FOR TOPICAL OPHTHALMIC USE. The possibility of persistent fungal infections of the cornea should be considered after prolonged corticosteroid dosing.
Carcinogenesis, Mutagenesis, Impairment Of Fertility
Long-term animal studies have not been performed to evaluate the carcinogenic potential or the effect on fertility of MAXIDEX® (dexamethasone ophthalmic suspension).
Dexamethasone has been shown to be teratogenic in mice and rabbits following topical ophthalmic application in multiples of the therapeutic dose. In the mouse, corticosteroids produce fetal resorptions and a specific abnormality, cleft palate. In the rabbit, corticosteroids have produced fetal resorptions and multiple abnormalities involving the head, ears, limbs, palate, etc.
MAXIDEX® (dexamethasone ophthalmic suspension) should be used during pregnancy only if the potential benefit to the mother justifies the potential risk to the embryo or fetus. There are no adequate or well-controlled studies in pregnant women. However, prolonged or repeated corticoid use during pregnancy has been associated with an increased risk of intra-uterine growth retardation. Infants born of mothers who have received substantial doses of corticosteroids during pregnancy should be observed carefully for signs of hypoadrenalism.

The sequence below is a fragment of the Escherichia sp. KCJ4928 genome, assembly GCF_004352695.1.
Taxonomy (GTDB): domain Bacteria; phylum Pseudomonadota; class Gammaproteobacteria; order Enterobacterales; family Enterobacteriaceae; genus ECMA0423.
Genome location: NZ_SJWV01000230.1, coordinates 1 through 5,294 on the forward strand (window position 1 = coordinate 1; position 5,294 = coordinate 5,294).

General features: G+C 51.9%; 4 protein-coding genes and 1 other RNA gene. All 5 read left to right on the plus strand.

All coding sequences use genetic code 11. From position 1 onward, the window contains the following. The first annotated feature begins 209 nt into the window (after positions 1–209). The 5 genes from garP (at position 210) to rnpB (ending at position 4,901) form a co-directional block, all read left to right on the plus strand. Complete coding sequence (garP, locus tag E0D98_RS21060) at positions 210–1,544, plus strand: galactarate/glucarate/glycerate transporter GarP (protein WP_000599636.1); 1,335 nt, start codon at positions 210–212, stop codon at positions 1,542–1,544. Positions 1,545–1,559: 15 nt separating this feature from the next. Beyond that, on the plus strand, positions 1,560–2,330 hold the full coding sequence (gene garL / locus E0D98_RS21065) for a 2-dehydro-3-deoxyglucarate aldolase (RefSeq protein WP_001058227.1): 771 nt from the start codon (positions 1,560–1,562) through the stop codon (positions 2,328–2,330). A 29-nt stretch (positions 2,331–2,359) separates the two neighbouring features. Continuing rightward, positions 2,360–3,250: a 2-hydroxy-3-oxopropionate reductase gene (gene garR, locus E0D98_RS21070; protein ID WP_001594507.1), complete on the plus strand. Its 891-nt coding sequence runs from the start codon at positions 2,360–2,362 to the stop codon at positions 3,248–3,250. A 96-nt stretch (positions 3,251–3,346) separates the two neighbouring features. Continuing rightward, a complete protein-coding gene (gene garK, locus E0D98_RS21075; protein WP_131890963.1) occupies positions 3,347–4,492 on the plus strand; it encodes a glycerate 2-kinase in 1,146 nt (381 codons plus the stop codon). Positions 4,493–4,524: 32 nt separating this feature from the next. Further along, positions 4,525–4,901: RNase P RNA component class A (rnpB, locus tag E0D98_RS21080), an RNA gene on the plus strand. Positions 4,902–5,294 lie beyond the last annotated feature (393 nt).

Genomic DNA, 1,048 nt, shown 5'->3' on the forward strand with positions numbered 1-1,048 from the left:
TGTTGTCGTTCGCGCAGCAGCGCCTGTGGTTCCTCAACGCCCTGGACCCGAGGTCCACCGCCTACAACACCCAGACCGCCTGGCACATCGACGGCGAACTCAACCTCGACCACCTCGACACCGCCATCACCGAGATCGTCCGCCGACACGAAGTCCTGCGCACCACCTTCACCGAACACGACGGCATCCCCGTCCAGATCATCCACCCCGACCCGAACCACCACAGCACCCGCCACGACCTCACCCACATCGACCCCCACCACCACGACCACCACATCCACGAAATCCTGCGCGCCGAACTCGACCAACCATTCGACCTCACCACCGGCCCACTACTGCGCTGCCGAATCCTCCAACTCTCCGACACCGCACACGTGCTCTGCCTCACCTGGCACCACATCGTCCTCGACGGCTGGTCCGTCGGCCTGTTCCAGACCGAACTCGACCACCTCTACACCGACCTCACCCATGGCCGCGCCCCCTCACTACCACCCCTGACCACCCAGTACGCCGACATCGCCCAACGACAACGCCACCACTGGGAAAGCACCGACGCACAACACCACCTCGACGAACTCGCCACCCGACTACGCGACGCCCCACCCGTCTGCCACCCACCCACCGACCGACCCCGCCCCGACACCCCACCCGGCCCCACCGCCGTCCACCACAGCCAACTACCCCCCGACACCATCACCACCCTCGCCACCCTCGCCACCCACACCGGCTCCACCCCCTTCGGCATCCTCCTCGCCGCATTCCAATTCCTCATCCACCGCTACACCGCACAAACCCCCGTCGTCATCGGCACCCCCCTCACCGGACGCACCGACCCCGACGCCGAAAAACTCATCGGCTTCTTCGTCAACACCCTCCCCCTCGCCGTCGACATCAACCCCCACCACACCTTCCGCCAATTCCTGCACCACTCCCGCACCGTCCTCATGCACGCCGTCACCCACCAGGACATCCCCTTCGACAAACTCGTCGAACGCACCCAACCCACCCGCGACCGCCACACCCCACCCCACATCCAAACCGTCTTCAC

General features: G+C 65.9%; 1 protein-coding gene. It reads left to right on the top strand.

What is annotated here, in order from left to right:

Systemically administered corticosteroids appear in human milk and could suppress growth, interfere with endogenous corticosteroid production, or cause other untoward effects. It is not known whether topical administration of corticosteroids could result in sufficient systemic absorption to produce detectable quantities in human milk. Because many drugs are excreted in human milk, caution should be exercised when MAXIDEX® (dexamethasone ophthalmic suspension) is administered to a nursing woman.
The safety and effectiveness of MAXIDEX have been established in the pediatric patients. Use of MAXIDEX in all pediatric age groups is supported by evidence from adequate and well-controlled studies of MAXIDEX in adults with safety data from additional adequate and well controlled trials in pediatric patients.
No overall differences in safety or effectiveness have been observed between elderly and younger patients.